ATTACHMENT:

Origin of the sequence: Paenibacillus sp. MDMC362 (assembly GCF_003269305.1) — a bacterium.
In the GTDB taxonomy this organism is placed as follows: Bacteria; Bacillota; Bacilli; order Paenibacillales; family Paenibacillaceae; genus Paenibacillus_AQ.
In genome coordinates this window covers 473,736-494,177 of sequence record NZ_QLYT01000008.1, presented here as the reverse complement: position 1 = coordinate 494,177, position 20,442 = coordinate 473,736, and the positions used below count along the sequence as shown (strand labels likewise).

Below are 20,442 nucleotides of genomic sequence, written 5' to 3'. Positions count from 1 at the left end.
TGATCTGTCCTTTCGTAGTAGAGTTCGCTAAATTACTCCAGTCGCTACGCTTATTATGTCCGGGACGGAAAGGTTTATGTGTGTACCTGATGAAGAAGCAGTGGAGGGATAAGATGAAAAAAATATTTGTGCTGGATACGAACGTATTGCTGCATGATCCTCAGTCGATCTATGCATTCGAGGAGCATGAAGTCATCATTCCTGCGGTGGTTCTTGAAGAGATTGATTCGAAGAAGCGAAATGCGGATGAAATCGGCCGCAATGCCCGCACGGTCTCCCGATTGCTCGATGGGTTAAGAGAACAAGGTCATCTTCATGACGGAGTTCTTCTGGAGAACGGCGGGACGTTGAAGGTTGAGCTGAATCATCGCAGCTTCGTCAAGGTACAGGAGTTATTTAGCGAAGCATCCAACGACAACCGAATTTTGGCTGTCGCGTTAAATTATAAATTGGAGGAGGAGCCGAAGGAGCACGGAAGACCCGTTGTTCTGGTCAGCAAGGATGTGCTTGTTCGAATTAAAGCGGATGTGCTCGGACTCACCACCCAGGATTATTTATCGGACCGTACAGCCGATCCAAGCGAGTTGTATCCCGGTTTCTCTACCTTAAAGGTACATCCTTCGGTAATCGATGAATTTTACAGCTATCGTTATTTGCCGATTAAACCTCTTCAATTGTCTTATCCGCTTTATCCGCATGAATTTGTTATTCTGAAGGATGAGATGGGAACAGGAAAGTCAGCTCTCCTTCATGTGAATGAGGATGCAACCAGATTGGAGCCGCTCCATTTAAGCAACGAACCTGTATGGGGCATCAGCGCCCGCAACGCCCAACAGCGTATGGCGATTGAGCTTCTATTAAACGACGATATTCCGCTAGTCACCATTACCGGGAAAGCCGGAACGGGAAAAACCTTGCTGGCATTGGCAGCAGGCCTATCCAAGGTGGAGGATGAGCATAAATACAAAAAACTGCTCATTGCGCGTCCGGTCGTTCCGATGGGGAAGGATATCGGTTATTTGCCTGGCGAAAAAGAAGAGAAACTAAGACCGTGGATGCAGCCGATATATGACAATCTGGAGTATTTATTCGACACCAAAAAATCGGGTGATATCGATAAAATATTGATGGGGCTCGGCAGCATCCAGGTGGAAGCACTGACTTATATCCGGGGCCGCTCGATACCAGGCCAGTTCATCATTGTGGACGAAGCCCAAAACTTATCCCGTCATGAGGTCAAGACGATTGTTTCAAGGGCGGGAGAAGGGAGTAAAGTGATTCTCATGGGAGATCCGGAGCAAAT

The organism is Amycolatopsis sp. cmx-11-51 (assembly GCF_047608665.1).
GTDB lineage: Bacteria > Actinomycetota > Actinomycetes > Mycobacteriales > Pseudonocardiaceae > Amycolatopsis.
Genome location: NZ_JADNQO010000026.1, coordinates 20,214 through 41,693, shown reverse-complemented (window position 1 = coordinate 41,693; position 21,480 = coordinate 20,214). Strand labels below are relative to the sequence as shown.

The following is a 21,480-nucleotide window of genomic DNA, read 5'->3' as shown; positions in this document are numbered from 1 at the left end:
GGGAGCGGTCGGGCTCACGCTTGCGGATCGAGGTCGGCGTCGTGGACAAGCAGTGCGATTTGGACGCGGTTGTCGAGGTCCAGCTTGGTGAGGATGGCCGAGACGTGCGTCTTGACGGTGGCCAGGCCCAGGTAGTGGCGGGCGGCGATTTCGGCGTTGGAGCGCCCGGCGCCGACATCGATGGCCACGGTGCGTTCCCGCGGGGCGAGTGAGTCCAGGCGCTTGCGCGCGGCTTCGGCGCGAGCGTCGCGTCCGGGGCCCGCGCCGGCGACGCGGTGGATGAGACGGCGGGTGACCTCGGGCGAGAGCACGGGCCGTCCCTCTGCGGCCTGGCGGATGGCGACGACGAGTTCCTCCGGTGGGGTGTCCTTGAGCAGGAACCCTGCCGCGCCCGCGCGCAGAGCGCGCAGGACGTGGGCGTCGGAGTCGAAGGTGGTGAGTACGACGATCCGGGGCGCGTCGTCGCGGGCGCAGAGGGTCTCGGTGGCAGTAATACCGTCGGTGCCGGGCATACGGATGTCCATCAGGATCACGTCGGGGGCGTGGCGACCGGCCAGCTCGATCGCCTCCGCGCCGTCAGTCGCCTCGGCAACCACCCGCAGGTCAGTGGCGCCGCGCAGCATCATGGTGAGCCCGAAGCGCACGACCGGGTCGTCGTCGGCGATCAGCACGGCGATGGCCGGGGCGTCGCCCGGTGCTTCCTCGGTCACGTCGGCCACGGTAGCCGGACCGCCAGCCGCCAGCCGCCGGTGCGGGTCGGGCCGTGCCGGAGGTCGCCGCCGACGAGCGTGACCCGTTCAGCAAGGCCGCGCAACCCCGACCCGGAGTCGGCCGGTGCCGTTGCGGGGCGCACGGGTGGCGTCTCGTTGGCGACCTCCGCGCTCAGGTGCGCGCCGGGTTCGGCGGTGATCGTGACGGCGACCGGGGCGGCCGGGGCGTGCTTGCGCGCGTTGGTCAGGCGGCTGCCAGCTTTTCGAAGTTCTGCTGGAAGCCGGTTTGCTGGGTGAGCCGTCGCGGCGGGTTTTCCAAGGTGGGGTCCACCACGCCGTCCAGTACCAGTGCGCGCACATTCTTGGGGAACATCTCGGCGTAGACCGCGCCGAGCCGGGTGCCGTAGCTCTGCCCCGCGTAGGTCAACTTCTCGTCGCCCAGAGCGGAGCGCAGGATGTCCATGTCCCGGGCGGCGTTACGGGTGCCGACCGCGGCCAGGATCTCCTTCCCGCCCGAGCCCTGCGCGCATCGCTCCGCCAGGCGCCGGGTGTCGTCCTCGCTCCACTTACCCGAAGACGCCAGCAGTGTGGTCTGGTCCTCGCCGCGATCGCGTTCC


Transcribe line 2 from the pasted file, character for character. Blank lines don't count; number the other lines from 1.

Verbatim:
In the GTDB taxonomy this organism is placed as follows: Bacteria; Bacillota; Bacilli; order Paenibacillales; family Paenibacillaceae; genus Paenibacillus_AQ.